Monday, May 30, 2011

The Jacket -- time and death

Director: John Maybury, 2005. (R) 

The Jacket is a psychological thriller based around time travel. The protagonist, Jack Starks (Adrien Brody, The Pianist) can move backwards and forwards in time when under the influence of experimental drugs. Discovering he will die in 4 days, he finds himself in a race to determine how, in the assumption that he might then be able to prevent it.

The opening scene shows Jack in 1991, a soldier in the Gulf War. Using monochrome green/gray strobe photography, director Maybury turns this war into an alien environment. Jack’s voiceover opening line portends the key theme of the film, death – “I was 27 years old the first time I died.” Shot in the head by an Iraqi child, he is left for dead, lying corpse-like in the mobile hospital. That is, until he blinks. Then the nurses realize he is still alive and treat him. A year later, Jack is back in his native Vermont, discharged. Though apparently able to deal with civilian life, he suffers from bouts of amnesia.

Hitch-hiking the cold winter roads, two interactions define the course of the film. The first occurs when he stops to help a single mom and her young daughter, Jackie. The second is when he is picked up by a stranger. This stranger later kills a cop and leaves Jack unconscious beside the body to take the fall. Since he cannot remember what happened, he is found not guilty by reason of insanity and committed to a mental institution for the criminally insane.

The Jacket PictureIt is in this asylum that his time travel begins. When Dr. Thomas Becker (Kris Kristofferson) orders him restrained in a strait-jacket, given an unusual drug therapy and locked in a morgue drawer, the claustrophobic space and sensory deprivation disorient Jack. Somehow his mind takes him back to his “death” in Iraq and then forward to 2007, where he meets the older Jackie (Keira Knightley), a hard-hitting young woman who has taken after her mom. Through her, he finds out that Jack Starks died 4 days after his initial time in the jacket. And, of course, he and Jackie rapidly fall in love. They can only be together in this version of the future as he allows himself to undergo more of these treatments. With each trip, he learns more and brings more information back to the present of 1992.

The Jacket sets its sights high, seeming to want to be a cross between Memento, 12 Monkeys and One Flew Over the Cuckoo’s Nest. But it can’t quite pull it off. It’s a bit of a jumble and is unable to address the metaphysical aspects of time like Memento deals with the metaphysical aspects of memory. For Jack, time is no longer linear. His present reality becomes secondary to the unpredictability of his dream-like experiences, which shoot him to familiar and unfamiliar times. Time is a loose construct for Jack, but this is not developed enough to communicate any points to the viewer.

Of course, if time is like this, then we cannot live our lives meaningfully. If we may be in a decade-old yesterday followed by a decades-new tomorrow, forgetting what happened in between, our mind will struggle to make sense of it. We were not designed this way. We are by nature time-bound creatures, that live for the inexorable progress of time, second by second, day after day. We age along a one-way street, never revisiting old paths (except in memory) and leaving the forward parts of the journey for the unknown future. Only God can know this; we cannot.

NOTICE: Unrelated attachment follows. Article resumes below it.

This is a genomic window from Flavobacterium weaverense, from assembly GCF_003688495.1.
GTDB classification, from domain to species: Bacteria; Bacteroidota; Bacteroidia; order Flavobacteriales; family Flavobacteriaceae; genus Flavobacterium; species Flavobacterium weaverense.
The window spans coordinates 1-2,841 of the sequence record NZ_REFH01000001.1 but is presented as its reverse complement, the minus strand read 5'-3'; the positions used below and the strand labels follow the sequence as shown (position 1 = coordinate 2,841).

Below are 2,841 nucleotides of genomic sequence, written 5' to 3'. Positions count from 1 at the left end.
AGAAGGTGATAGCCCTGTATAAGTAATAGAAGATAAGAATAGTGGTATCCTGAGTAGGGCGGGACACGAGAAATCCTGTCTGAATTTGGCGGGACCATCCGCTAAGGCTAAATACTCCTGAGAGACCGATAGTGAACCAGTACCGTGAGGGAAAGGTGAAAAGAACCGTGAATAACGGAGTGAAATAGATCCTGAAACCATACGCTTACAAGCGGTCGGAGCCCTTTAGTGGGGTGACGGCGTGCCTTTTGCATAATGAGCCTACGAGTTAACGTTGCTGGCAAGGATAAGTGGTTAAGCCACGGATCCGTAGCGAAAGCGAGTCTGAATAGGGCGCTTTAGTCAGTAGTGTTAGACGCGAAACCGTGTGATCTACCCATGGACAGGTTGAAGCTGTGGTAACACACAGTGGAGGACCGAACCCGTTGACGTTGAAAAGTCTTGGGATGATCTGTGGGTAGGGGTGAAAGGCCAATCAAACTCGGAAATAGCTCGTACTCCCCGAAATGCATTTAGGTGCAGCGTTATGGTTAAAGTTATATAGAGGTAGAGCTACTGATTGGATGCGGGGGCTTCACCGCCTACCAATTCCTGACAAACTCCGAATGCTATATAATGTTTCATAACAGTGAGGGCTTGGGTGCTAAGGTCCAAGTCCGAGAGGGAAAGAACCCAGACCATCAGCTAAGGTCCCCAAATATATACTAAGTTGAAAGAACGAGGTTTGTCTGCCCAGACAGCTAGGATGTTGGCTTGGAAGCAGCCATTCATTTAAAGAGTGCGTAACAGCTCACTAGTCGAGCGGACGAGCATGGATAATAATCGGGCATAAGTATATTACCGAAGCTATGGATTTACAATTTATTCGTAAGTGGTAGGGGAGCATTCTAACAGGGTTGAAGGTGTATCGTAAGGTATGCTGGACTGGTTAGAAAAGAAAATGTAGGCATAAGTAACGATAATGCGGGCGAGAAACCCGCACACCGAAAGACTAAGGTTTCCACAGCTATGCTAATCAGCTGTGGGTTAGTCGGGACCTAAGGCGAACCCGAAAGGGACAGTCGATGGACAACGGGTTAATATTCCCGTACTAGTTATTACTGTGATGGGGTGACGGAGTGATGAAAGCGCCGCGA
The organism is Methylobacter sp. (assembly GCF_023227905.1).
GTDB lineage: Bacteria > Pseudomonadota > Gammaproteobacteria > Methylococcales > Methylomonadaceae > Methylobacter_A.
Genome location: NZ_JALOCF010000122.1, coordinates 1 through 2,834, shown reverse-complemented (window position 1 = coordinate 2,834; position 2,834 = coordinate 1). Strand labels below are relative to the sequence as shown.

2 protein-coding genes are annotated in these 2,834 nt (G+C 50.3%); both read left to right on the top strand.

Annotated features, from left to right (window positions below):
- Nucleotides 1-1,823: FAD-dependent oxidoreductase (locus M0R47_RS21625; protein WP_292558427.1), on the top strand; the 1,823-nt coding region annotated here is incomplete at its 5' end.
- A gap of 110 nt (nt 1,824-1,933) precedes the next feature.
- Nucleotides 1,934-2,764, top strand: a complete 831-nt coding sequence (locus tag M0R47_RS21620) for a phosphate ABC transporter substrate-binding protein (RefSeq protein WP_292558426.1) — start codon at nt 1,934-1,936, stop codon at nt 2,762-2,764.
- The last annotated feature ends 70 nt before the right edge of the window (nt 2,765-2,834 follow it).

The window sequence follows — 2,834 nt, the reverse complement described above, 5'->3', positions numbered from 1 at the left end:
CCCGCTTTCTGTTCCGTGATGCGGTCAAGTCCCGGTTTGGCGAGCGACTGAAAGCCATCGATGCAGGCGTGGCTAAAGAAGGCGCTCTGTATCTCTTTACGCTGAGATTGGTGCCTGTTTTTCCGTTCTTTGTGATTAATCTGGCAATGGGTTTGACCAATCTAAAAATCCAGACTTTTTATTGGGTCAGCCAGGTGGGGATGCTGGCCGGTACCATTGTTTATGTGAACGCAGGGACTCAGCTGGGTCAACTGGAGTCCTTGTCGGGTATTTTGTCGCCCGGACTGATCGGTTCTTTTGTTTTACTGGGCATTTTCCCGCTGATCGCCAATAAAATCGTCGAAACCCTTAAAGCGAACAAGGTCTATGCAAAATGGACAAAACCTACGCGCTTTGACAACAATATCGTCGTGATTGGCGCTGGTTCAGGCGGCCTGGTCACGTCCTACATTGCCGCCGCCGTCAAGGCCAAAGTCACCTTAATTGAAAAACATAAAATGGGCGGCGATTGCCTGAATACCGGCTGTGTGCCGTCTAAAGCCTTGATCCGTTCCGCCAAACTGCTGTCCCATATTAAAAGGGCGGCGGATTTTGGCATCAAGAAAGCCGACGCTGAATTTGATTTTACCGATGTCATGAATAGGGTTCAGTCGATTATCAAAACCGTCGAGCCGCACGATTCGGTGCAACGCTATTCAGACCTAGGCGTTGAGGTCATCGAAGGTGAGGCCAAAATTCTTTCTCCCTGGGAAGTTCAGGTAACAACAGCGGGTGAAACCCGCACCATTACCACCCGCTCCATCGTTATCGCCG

The Jacket PictureBut if time is largely unexplored, death is not. It is the central theme and offers a pair of key thoughts. In a crucial letter written from the future to the past, Jack comments, “Sometimes life can only really begin with the knowledge of death. That it can all end, even when you least want it to. The important thing in life is to believe that while you’re alive, it’s never too late.” This is actually theologically true. Until we acknowledge our own mortality, we live a lie. More than this, until we accept that we are spiritually dead (Eph. 2:1), devoid of true life, we can never experience the life that our creator intended us to have. Sin has created a chasm, separating us from God (Isa. 59:2). We all have sinned and fallen short of the glory of God (Rom. 3:23) and have become his enemies (Col. 1:21). Yet while we were still sinners, Christ died for us (Rom. 5:8). When we understand that his death covered our sins (1 Pet. 1:18-19), and when we choose to follow Jesus, we find that he has given us new life. This is the abundant life he promised (Jn. 10:10). It is while we are here on earth that we have this opportunity to trust Christ. It’s never too late, until we pass on into the hereafter. Then our fate is sealed, for better for worse, for heaven or hell.

Jack goes on in this same letter, “When you die, there’s only thing you want to happen. You wanna come back.” Jesus told a parable of a rich man and Lazarus, one that resonated with this idea (Lk. 16;19-31). This rich man died and passed on to experience hades (hell). Seeing across the chasm into heaven, where Lazarus went upon his death, he wanted God to send Lazarus back to life to warn his family.

When we die, there are only two destinations: life in heaven forever with God himself (Matt. 25:34), or life in hell, separated from God, isolated and alone forever (Matt. 25:41). This is like being in the jacket in the morgue drawer forever, never interacting with others. For those who trusted Christ in this life, entering heaven will be the journey into bliss from which they will not want to return. For those who ignored Christ, entering hell will be a journey they want to come back from. Unfortunately, there is no return ticket. Life, like time, is one-way. You’d better make your decision wisely.

Copyright ©2011, Martin Baggs

No comments:

Post a Comment